Why do this? The holy grail of food technology is to find a no-calorie sweetener that tastes as good as sugar, has no bitter aftertaste, and can be marketed as “natural” because it’s extracted from plants. Examples: Stevia extracted from leaves Monk fruit sweetener.
As with high fructose corn syrup, not everyone considers these sweeteners to be natural since they have to go through chemical processing steps.
Stevia is extracted from leaves with ethanol. Whether this process can be considered natural is currently under debate in Europe. Some European regulators prefer “extracted from a plant source.”
Here are some of the articles. For the complete collection, click here.
It might not have garnered as much publicity as stevia, but monk fruit (luo han guo) “has found a niche within the all-natural market but will hit mass market sooner than stevia in this space”, according to one leading supplier… Read
While traders “jumping in and out of the stevia marketplace” are disrupting prices and standards by peddling some “awful” extracts, high-quality stevia suppliers in it for the long-haul will ultimately prosper, according to one leading player… Read
While stevia is beginning to take off in a number of baked goods and snack categories in the US, Asian and South American markets, some other emerging ‘natural’ sweeteners look ready to take it on in the segment, claims Datamonitor… Read
The US alternative sweeteners market will grow by 3.3% a year to reach about $1.4bn in 2015 – and naturally positioned sweeteners like stevia and agave nectar will lead the way, claims a new report from market research organization Freedonia… Read
Thanks to alert reader Glen for pointing out that the FDA already has a regulation for Corn Sugar in the Code of Federal Regulations, under food substances Generally Recognized as Safe (GRAS). CFR Section 184.1857 reads:
(a) corn sugar (C6H12O6, CAS Reg. No. 50-99-7), commonly called D-glucose or dextrose, is the chemical [alpha]-D-glucopyranose. It occurs as the anhydrous or the monohydrate form and is produced by the complete hydrolysis of corn starch with safe and suitable acids or enzymes, followed by refinement and crystallization from the resulting hydrolysate.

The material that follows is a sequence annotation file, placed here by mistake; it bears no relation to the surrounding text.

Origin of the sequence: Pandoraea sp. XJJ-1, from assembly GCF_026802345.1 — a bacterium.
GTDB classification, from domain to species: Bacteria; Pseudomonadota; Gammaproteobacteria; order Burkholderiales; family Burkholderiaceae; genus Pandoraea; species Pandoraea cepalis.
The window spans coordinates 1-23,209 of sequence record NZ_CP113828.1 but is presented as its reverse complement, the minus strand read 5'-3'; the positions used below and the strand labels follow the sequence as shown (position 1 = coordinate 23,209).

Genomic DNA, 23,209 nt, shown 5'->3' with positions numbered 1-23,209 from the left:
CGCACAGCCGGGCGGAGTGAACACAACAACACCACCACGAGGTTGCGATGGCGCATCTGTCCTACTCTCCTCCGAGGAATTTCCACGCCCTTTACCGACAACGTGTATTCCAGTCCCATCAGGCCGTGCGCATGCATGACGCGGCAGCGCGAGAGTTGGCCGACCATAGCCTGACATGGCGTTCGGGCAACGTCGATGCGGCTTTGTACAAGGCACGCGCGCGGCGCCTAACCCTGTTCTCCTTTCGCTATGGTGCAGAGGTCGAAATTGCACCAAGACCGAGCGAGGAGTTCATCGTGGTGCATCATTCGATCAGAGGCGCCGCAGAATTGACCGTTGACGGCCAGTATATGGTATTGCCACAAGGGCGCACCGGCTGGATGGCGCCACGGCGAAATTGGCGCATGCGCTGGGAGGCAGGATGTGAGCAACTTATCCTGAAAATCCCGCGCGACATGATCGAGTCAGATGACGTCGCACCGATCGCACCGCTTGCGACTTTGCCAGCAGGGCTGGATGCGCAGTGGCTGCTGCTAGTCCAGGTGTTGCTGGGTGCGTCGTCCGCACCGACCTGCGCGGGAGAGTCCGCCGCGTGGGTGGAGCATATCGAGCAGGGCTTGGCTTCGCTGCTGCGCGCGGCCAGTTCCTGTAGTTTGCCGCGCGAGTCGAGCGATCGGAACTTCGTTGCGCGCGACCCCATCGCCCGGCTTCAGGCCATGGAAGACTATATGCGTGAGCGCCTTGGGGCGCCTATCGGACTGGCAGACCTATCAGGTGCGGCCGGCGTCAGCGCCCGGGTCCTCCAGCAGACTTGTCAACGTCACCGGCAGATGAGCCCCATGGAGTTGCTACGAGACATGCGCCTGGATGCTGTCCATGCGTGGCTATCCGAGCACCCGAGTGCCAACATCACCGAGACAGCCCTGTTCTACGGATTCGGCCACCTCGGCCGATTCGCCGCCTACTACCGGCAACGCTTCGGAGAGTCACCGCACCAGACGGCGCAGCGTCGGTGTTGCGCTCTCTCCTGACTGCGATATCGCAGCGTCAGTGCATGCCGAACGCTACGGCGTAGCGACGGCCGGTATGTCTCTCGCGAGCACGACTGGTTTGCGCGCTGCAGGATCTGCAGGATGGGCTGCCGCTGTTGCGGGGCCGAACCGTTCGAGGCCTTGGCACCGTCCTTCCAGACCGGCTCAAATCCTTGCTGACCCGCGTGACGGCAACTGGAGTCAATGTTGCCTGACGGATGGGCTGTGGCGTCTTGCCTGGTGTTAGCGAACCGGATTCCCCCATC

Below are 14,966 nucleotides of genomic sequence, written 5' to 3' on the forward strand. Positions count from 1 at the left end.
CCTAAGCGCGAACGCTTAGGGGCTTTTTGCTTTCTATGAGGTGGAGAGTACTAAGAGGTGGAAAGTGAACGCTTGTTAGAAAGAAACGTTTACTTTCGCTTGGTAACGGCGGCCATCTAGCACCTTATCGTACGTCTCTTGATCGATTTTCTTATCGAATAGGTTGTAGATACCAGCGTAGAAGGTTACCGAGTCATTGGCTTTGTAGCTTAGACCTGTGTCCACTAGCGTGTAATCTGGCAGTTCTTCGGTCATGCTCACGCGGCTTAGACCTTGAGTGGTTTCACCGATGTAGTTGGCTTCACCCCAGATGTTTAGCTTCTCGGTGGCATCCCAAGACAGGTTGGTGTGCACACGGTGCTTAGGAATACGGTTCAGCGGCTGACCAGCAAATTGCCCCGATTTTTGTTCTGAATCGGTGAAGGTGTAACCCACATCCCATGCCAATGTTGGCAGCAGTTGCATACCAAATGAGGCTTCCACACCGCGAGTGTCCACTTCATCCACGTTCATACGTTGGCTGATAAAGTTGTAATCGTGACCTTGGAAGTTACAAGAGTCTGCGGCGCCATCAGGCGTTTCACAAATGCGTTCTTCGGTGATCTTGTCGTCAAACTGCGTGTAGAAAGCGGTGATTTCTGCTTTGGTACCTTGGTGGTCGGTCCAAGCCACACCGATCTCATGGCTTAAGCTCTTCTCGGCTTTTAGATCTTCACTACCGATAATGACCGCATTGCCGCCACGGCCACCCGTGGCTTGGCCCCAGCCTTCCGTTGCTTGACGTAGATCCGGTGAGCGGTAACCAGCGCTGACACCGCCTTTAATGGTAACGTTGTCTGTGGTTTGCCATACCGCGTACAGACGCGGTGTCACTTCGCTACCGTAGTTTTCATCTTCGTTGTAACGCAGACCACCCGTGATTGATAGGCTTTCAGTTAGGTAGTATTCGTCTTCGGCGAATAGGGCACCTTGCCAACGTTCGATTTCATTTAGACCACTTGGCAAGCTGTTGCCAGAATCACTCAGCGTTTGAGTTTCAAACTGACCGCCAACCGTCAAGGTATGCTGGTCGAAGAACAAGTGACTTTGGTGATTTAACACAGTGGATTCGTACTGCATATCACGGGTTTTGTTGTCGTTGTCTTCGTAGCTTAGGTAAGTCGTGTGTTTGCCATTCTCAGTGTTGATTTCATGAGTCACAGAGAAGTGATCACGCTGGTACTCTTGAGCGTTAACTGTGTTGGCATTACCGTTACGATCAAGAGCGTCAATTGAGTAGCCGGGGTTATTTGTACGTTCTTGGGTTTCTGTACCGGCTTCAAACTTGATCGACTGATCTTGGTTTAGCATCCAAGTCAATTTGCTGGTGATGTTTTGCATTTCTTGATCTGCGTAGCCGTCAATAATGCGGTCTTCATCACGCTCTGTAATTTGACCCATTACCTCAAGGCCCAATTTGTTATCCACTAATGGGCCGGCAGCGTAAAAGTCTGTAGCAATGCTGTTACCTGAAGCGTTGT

(b) The ingredient meets the specifications of the Food Chemicals Codex, 3d Ed. (1981), pp. 97-98 under the heading “Dextrose….”
(c) In accordance with 184.1(b)(1), the ingredient is used in food with no limitation other than current good manufacturing practice.
The Corn Refiners have just petitioned the FDA to be allowed to use the name Corn Sugar to apply to both glucose/dextrose and High Fructose Corn Syrup (HFCS). But the existing definition seems to exclude HFCS. While HFCS is about half glucose, it is also about half fructose, and its manufacture from corn starch requires one more enzyme.
A reminder about sugar chemistry:
Glucose is the sugar in blood, and dextrose is the name given to glucose produced from corn but biochemically they are identical.
Fructose is the principal sugar in fruit. In fruit, it raises no issues because it is accompanied by nutrients and fiber.
Sucrose is table sugar. It is a double sugar, containing one part each of glucose (50%) and fructose (50%), chemically bound together. Enzymes in the intestine quickly and efficiently split sucrose into glucose and fructose, which are absorbed into the body as single sugars.
HFCS is made from corn starch. It contains roughly equivalent amounts of glucose (45 to 58%) and fructose (42 to 55%).
HFCS raises several issues, health and otherwise:
Quantity: the U.S. food supply provides to every American (all ages) about 60 pounds of sucrose and another 60 pounds of HFCS each year. This is way more than is good for health. Sugars of any kind provide calories but no nutrients.
Fructose: increasing evidence suggests that the metabolism of fructose–which differs from that of glucose–is associated with abnormalities. This means that it is best to reduce intake of fructose from table sugar as well as HFCS.
Farm subsidies: these go to large corn producers and have kept down the cost of HFCS relative to that of sucrose. The use of corn to make ethanol has raised the relative price of HFCS.
Genetic modification: Most corn grown in the United States is genetically modified to resist insects or herbicides.
From a health standpoint, it makes no difference whether the sweetener is sucrose or HFCS.
As for agave sugar as a substitute: it can have much higher concentrations of fructose than either sucrose or HFCS but its labels do not give percentages so you have no way to know how much.
Given all this, what’s your guess about what the FDA will decide?
I wish I could answer all of the questions that come into Feedback or Comments, but I cannot except occasionally. It’s a rainy day in New York and today seems to be one of those occasions.
Q: Does the caloric value of a food change when it’s cooked? In his latest book, “Catching Fire: How Cooking Made us Human,” Harvard Primatologist Richard Wrangham argues that cooking foods changes the available nutrient content and actually raises the available calories.